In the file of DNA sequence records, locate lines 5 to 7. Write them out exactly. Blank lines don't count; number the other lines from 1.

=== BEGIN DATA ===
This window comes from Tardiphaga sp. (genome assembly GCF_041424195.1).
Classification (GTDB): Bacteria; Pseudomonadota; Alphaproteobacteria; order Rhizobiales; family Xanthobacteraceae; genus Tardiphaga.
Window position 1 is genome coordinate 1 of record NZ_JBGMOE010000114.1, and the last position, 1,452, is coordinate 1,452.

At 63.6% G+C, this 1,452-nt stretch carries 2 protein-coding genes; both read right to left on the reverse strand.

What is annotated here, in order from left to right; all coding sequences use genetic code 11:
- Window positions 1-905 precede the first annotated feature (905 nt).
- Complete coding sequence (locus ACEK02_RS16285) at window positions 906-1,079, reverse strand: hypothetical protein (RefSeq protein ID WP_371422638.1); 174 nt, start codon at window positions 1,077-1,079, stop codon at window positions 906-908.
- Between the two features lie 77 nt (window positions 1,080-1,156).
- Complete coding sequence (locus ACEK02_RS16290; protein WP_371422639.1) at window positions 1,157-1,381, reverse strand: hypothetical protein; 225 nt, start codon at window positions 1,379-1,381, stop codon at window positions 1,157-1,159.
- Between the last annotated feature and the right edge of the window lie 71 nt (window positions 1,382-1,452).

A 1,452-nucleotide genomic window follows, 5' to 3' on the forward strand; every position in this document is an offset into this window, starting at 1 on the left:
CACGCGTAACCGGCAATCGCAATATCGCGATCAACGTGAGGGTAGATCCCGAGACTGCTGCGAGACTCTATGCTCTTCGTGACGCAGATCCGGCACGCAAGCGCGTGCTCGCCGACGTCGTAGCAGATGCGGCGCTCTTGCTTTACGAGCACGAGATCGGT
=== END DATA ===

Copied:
What is annotated here, in order from left to right; all coding sequences use genetic code 11:
- Window positions 1-905 precede the first annotated feature (905 nt).
- Complete coding sequence (locus ACEK02_RS16285) at window positions 906-1,079, reverse strand: hypothetical protein (RefSeq protein ID WP_371422638.1); 174 nt, start codon at window positions 1,077-1,079, stop codon at window positions 906-908.